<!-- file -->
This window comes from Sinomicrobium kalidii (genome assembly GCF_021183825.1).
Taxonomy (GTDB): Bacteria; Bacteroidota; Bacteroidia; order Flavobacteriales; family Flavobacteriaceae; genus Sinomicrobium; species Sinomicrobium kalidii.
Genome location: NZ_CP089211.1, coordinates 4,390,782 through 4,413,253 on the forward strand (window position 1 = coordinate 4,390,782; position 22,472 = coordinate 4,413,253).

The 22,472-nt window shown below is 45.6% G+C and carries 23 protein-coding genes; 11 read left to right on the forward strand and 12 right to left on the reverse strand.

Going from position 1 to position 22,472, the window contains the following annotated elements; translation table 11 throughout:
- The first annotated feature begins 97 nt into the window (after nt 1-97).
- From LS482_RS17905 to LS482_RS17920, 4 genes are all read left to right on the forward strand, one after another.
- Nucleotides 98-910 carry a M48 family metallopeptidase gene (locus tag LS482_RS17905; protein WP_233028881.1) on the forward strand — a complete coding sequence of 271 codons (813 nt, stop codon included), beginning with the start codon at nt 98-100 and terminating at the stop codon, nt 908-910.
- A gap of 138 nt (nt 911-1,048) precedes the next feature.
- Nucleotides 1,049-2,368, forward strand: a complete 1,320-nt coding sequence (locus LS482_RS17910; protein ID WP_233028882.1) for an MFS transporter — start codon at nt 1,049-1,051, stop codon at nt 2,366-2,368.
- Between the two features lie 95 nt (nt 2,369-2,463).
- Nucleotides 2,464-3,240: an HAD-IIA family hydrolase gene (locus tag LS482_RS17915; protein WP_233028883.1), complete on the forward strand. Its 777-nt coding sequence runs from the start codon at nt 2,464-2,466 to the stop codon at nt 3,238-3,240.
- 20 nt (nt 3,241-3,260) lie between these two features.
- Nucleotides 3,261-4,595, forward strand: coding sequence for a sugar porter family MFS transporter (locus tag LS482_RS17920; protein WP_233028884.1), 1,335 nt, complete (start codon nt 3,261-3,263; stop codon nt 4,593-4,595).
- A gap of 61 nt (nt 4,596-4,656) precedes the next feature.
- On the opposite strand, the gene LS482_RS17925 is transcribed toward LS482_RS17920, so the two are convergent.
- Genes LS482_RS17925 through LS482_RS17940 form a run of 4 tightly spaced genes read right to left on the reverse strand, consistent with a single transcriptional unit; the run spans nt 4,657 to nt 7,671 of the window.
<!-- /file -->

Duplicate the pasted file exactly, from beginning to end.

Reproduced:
This window comes from Sinomicrobium kalidii (genome assembly GCF_021183825.1).
Taxonomy (GTDB): Bacteria; Bacteroidota; Bacteroidia; order Flavobacteriales; family Flavobacteriaceae; genus Sinomicrobium; species Sinomicrobium kalidii.
Genome location: NZ_CP089211.1, coordinates 4,390,782 through 4,413,253 on the forward strand (window position 1 = coordinate 4,390,782; position 22,472 = coordinate 4,413,253).

The 22,472-nt window shown below is 45.6% G+C and carries 23 protein-coding genes; 11 read left to right on the forward strand and 12 right to left on the reverse strand.

Going from position 1 to position 22,472, the window contains the following annotated elements; translation table 11 throughout:
- The first annotated feature begins 97 nt into the window (after nt 1-97).
- From LS482_RS17905 to LS482_RS17920, 4 genes are all read left to right on the forward strand, one after another.
- Nucleotides 98-910 carry a M48 family metallopeptidase gene (locus tag LS482_RS17905; protein WP_233028881.1) on the forward strand — a complete coding sequence of 271 codons (813 nt, stop codon included), beginning with the start codon at nt 98-100 and terminating at the stop codon, nt 908-910.
- A gap of 138 nt (nt 911-1,048) precedes the next feature.
- Nucleotides 1,049-2,368, forward strand: a complete 1,320-nt coding sequence (locus LS482_RS17910; protein ID WP_233028882.1) for an MFS transporter — start codon at nt 1,049-1,051, stop codon at nt 2,366-2,368.
- Between the two features lie 95 nt (nt 2,369-2,463).
- Nucleotides 2,464-3,240: an HAD-IIA family hydrolase gene (locus tag LS482_RS17915; protein WP_233028883.1), complete on the forward strand. Its 777-nt coding sequence runs from the start codon at nt 2,464-2,466 to the stop codon at nt 3,238-3,240.
- 20 nt (nt 3,241-3,260) lie between these two features.
- Nucleotides 3,261-4,595, forward strand: coding sequence for a sugar porter family MFS transporter (locus tag LS482_RS17920; protein WP_233028884.1), 1,335 nt, complete (start codon nt 3,261-3,263; stop codon nt 4,593-4,595).
- A gap of 61 nt (nt 4,596-4,656) precedes the next feature.
- On the opposite strand, the gene LS482_RS17925 is transcribed toward LS482_RS17920, so the two are convergent.
- Genes LS482_RS17925 through LS482_RS17940 form a run of 4 tightly spaced genes read right to left on the reverse strand, consistent with a single transcriptional unit; the run spans nt 4,657 to nt 7,671 of the window.